Two birds take a morning dip in the pool outside my room at the Royal Hawaiian Motel in Baker; they probably come here to refresh each morning

Bicycle camping in and around Mojave National Preserve 2006

Day 13: Baker to San José via Amtrak

xx miles, etc

I wake up early using my cell phone as an alarm. I rarely use the cell phone, so I'm happy that it can be more useful. 7h is early enough that I should have plenty of time to take a long shower, pack my bags and have a leisurely breakfast at a neighbourhood restaurant.

An open door to an abandoned room at The Royal Hawaiian Motel waits for me to enter.

Two birds are frolicking in the swimming pool outside the patio door. I can't help but laugh. This is much quieter than having an extended family out there yelling and screaming, like yesterday!

Breakfast is a generous plate of huevos a la mexicana at Los Dos Toritos just up the road. I'm not all sweaty, stinky and homeless-looking like I was the last time I came here, so the waitress this morning doesn't ask me to pay before I eat.

After I'm finished, I can't resist the temptation of following up with a couple of Greek pastries from the Mad Greek.

They taste good, but are too sweet. I really did not need these, even though I thought I did. This is the first sign that my insatiable post-trip hunger will eventually disappear—but not today. I don't regularly weigh myself, but I know just by how I feel that I've lost a few pounds during this trip.

There is still furniture to use in this abandoned room at The Royal Hawaiian Motel, if you want!

I walk back to my room. I have a little extra time, so I walk around the abandoned part of the motel complex. There are a couple of broken windows and the door to one room is wide open. If this were in my ghetto neighbourhood of homeless drunks in downtown San José, these abandoned rooms would all be happily occupied by many squatters by now.

I step into the open room and find that there is still left-over furniture inside. The vaulted wood ceilings are still in excellent shape and the tacky paintings of palm trees on the walls look fairly recent.

It doesn't look like it would take much to make these units habitable again, and it doesn't look like it has been many years since they were last used.

Back to my room, I have business to do and a bus to catch. I pack up my bags really slowly, wishing that my trip wouldn't be ending now. But life must go on. At least I don't have to roll up and pack a tent this morning!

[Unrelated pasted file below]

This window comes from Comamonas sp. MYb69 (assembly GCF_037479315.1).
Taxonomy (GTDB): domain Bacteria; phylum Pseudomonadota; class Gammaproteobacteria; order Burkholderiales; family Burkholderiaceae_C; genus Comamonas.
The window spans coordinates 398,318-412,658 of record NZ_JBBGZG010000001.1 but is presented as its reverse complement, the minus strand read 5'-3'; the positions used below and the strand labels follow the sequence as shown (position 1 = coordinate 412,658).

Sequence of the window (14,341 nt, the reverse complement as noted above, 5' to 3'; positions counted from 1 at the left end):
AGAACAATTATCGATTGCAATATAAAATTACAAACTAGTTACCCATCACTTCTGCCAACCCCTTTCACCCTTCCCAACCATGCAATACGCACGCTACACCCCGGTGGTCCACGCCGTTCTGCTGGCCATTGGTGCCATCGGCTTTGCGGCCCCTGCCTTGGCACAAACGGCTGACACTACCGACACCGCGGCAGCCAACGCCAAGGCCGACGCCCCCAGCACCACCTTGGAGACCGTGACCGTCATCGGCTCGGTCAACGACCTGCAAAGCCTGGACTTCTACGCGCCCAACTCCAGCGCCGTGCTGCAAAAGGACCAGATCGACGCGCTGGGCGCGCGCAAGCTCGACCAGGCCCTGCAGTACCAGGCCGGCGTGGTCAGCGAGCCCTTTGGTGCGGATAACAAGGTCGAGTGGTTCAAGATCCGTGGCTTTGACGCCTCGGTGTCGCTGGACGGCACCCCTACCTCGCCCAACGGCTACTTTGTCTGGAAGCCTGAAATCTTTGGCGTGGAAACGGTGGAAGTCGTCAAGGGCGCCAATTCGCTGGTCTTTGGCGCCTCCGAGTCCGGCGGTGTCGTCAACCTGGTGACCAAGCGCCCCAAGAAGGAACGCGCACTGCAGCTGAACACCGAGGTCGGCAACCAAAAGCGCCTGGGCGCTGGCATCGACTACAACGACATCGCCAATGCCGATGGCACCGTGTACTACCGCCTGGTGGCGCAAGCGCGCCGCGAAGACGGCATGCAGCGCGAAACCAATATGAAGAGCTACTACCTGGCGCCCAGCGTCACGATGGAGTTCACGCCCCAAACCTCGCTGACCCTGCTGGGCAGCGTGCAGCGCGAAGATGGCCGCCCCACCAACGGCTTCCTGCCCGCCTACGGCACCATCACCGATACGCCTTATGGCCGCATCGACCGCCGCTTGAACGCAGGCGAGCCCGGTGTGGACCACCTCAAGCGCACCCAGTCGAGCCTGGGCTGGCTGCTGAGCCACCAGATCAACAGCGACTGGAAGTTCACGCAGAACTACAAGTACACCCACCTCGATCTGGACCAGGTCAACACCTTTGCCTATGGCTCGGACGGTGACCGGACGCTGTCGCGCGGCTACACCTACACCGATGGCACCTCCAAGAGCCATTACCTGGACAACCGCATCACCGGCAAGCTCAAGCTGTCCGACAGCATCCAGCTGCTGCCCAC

Paintings on the wall in an abandoned room at The Royal Hawaiian Motel in Baker, California

Finally all ready to go, I roll my bike out of the motel room and begin the 3/4 mile ride up the road to the Amtrak bus stop across from the Carl's Jr. (I've never eaten at a Carl's Jr. restaurant.)

On the way, I stop to take my turn at Baker's four-way stop at the corner of Kelbaker Road. Some road work is being done there. While I'm stopped, I hear one of the workers shout over to another, "there's that bicyclist that we saw last week over on Cima Road."

So I pull over and chat with him for a few moments. I tell him what I'm doing (no, I'm not homeless) and that I'm leaving now. He laughs and says that he's surprised I'm still alive after two weeks of bike-camping out here.

I laugh too because summer heat is definitely beginning to set in and it has been tougher on me the last few days than when I started the trip. I remind him that his work is much tougher than mine, and I frankly don't know how he does it.

The 10-ton bike waits for the Amtrak bus to arrive at the bus stop on Baker Blvd. in front of a gas station that I don't need today

It's already in the high 80s this morning and he's dressed in full construction clothing plus a safety vest. He's actually working in this heat with all that clothing on, and doesn't appear to be sweating at all. It's amazing how we humans sometimes adapt to our conditions fairly quickly.

I continue my short trek up the road to the Amtrak bus stop, which is located in front of a gas station. Of course, I don't need any gas today, and am happy about that, given the price of it these days.

I'm early and the bus is a little late, so I find myself standing here alone with the 10-ton bike for 3/4 hour, hiding behind the lamppost to get some slight shade from the already hot sun.

The bus pulls up and two drivers get out. One asks me, "You're not here for Amtrak, are you?"

But of course I am here for Amtrak, so I quickly remove my big saddlebags and sleeping bag, and they go into the storage bins under the bus along with my bike. I bring my two smaller front saddlebags and helmet on the bus with me as carry-on baggage.

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